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Olympian Sydney McLaughlinSydney McLaughlin, a 2017 graduate of Union Catholic High School in Scotch Plains, N.J., poses with flowers June 13, 2019, after winning the women's 400-meter hurdles during the IAAF Diamond League in Bislett Stadium in Oslo, Norway. McLaughlin is competing in track and field at the Summer Games in Tokyo. (CNS photo/Lise Aserud, Scanpix via Reuters)

SCOTCH PLAINS, N.J. (CNS) — It’s probably a pretty safe bet that everyone who gathers on the front lawn of Union Catholic High School in Scotch Plains the evening of July 30 will be shouting, “Go Syd, Go!” as they watch star alumna Sydney McLaughlin compete in track and field at the Tokyo Olympics.

McLaughlin, who smashed the world record in the 400-meter hurdles at the U.S. Olympic Trials in June, will begin her quest to win the gold medal in that event when she runs in the opening round at the Summer Games.

Family, friends and the Union Catholic community in the Archdiocese of Newark will be gathered thousands of miles away at a watch party at the school. Another local watch party will take place in McLaughlin’s hometown of Dunellen, New Jersey.

McLaughlin, who smashed the world record in the 400-meter hurdles at the U.S. Olympic Trials in June, will begin her quest to win the gold medal in that event July 30.

McLaughlin, who turns 22 Aug. 7, stunned the track and field world as a 16-year-old student at Union Catholic when she made the U.S. team for the 2016 Olympics in Rio de Janeiro. She became the youngest U.S. athlete to compete in track and field at the Olympics in 44 years when she advanced to the semifinals in Rio.

She produced “another jaw-dropping performance,” as a Union Catholic article phrased it, when she smashed the world record in the women’s 400-meter hurdles July 27 on that last night of the U.S. Olympic Trials at Hayward Field in Eugene, Oregon. She became the first woman to run the 400 hurdles in under 52 seconds -- she set a new world record of 51.90.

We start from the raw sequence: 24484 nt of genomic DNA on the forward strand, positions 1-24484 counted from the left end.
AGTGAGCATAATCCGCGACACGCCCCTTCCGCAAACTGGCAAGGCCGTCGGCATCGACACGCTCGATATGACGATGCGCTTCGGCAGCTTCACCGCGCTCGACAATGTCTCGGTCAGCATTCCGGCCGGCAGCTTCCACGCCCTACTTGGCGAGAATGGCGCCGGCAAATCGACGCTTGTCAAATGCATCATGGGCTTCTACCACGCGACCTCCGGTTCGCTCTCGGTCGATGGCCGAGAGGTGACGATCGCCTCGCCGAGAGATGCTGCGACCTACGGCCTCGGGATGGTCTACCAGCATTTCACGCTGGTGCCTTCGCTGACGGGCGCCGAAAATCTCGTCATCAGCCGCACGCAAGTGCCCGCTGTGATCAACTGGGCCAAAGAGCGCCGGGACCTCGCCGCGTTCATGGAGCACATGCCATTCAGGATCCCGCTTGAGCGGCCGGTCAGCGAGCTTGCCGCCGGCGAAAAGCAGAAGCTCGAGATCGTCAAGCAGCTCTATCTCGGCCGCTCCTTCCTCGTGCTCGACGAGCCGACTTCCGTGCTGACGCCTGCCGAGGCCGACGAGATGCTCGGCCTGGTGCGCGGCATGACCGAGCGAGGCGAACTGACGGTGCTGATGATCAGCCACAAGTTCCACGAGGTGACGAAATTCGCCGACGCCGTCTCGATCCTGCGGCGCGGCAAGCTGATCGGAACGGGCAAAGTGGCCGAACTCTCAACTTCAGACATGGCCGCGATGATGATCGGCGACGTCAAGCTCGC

The previous world record of 52.16 was set by 2016 Olympic gold medalist Dalilah Muhammad in 2019.

When McLaughlin saw her time flash up on the big board, she threw her hands on her head and then over her mouth in utter disbelief. She then squatted on the track as she soaked in the historic moment. Muhammad, who finished second at 52.42, was the first person to congratulate the new world-record holder.

McLaughlin is a favorite to win the gold in Tokyo.

When she graduated in 2017 from Union Catholic, McLaughlin had finished her high school career with 13 national titles -- seven individual and six on relays -- as well as a state record tying 11 New Jersey Meet of Champions titles, seven state records, four national records and one World Junior record, and became the only athlete to ever be named the Gatorade National Athlete of the Year two straight years (2016-17).

After high school McLaughlin went to the University of Kentucky where she had “one of the greatest one and done seasons in NCAA history,” the Union Catholic article said. At the 2018 NCAA Championships during her freshman year, she won the 400-meter hurdles in 53.96, and about an hour later splitting 50.03 on fourth place in the 4x400 relay to help the Wildcats finish fourth in the final team standings.

“All of the glory to God. Honestly this season, working with my new coach and new support system is truly about faith and trusting the process.”

After the NCAA Championships, McLaughlin announced her intention to turn pro. She now runs professionally for New Balance.

She credited her current coach, Bobby Kersee, for preparing her for this Olympic year.

Kersee is a veteran of track and field who coached his wife, Jackie Joyner-Kersee, who is ranked among the all-time greatest athletes in the heptathlon as well as the long jump, and Florence Griffith Joyner, the fastest woman of all time. He has coached sprinter Allyson Felix since 2005.

McLaughlin also credits her success to someone else: “All of the glory to God,’’ McLaughlin said during her post-race interview with NBCSN. “Honestly this season, working with my new coach and new support system is truly about faith and trusting the process.”

In its coverage of McLaughlin’s stellar performance at the Olympic Trials in Oregon, Runner’s World magazine noted that the heat wave on the West Coast delayed the start of competition, “but that didn’t bother Sydney McLaughlin.”

“If McLaughlin can run 51.90 at trials, in near-triple-digit temperatures, then what can she do in Tokyo? Tune in at the beginning of August to find out,” it said.

More: Sports

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